1Happy (belated) New Year! To kick off 2015 is a post I’ve wanted to write for a long time: a short and sweet write-up on my favourite condiment of all time: MAYONNAISE! As a half-Dutch girl, loving mayo is pretty much part of my heritage. The Dutch LOVE the stuff and are famous for french fries with mayo, as immortalised in this great Pulp Fiction scene: To order french fries with mayo in Holland, you simply have to say, “patatjes met”, which literally means, “potatoes with…”. The vendor already knows that you mean, “with mayo,”. Growing up, I watched my Dad eat mayo with: poultry, vegetables, fruit, seafood, and basically anything that’s fried… 2When you’re eating plain mayo with all of the glorious combinations above, the flavour and quality is of utmost importance! Now, you may think that all mayos are created equal, but to paraphrase George Orwell: some mayos are more equal than others. So, without further ado, I hereby present the mayolympics. 3Represented here are mayos from continental Europe, Japan and the United States. These are all regular mayos that can be found in supermarkets and are consumed en masse by regular folks like us! 4FIRST PLACE Coming in at 1st place are the European varieties: Amora’s Mayonnaise de Dijon from France, and Holland’s Calvé mayo. Thrown in for good measure is another Dutch mayo producer, Remia, with a variety especially made for French fries (that gives you an idea how serious they are about mayo + fries). What makes the Euro mayos taste so great is that on top of the regular ingredients used in mayo (egg, vinegar, salt, sugar…) they add mustard. Also, they only use egg yellows in their recipes. There’s more aroma and richness in texture compared to American mayos. Euro mayo is glorious! 6SECOND PLACE Second place belongs to Japan’s Kewpie, with its iconic squishy baby bottle packaging. Kewpie has been around since the 1920s when the Western condiment was adapted to Japanese palates; it’s made with rice vinegar instead of wine vinegar (like in France), or distilled vinegar. Like the Euro mayos, Kewpie also uses egg yolks only. The result is a sweeter taste, despite having no sugar added. Another reason for the irresistible flavour? You may have guessed it: MSG. 7THIRD PLACE Last, and I’m afraid least, comes American mayonnaise. I’m not a big fan of these mayos at all. Actually, I’ll only eat them if there’s no other choice (which sadly, is often the case in non-Japanese restaurants in Hong Kong). American mayos use whole eggs (white and yellow) in their recipes, leading to a blander and lighter taste. I’m sure there are people out there who prefer that, but I’m not one of them. Interestingly, a shared ingredient in Hellmann’s and Kraft mayo is lemon juice.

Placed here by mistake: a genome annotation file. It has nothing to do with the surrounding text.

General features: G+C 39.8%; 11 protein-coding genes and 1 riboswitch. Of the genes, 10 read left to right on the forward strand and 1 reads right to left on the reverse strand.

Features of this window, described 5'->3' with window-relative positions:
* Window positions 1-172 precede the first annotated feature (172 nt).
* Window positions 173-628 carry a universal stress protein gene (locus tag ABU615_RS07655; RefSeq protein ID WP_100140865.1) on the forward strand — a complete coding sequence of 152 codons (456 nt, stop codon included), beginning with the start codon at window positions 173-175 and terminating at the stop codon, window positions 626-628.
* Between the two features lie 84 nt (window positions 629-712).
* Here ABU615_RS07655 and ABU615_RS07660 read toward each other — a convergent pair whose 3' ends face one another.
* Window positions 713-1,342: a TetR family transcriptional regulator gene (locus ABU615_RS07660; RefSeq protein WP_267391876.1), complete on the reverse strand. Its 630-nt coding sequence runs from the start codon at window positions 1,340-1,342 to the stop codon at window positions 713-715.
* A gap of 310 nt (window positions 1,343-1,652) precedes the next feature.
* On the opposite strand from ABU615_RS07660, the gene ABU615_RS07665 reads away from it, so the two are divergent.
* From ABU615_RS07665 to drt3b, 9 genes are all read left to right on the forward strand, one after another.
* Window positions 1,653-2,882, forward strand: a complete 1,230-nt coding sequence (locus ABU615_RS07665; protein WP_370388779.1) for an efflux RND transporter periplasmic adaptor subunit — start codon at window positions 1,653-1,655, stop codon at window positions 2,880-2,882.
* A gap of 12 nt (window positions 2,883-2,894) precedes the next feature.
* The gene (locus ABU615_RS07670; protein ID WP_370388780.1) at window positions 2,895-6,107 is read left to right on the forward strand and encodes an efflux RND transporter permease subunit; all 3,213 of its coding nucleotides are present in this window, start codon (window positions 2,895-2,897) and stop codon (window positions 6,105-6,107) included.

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At the moment, I have one treasured bottle of Calvé mayo in the fridge. It was a gift brought over to me by a dear friend all the way from Holland. But, I wondered – what if anyone reading this wanted to get their hands on some Dutch mayo here in Hong Kong?

I thought that the best people to ask would be the staff at The Orange Tree (a Dutch resto I’ve blogged about before). So, I gave them a call this morning and they kindly directed me to PrizeMart in Central, where they stock Zaanse mayo, AND stroopwafels.mayonnaise111Zaanse mayo has a stronger vinegar and mustard flavour than Calvé – definitely a mayo with lots of personality! A total steal at only HK$16!!! Happy mayo everyone… Bakker x Sig bbites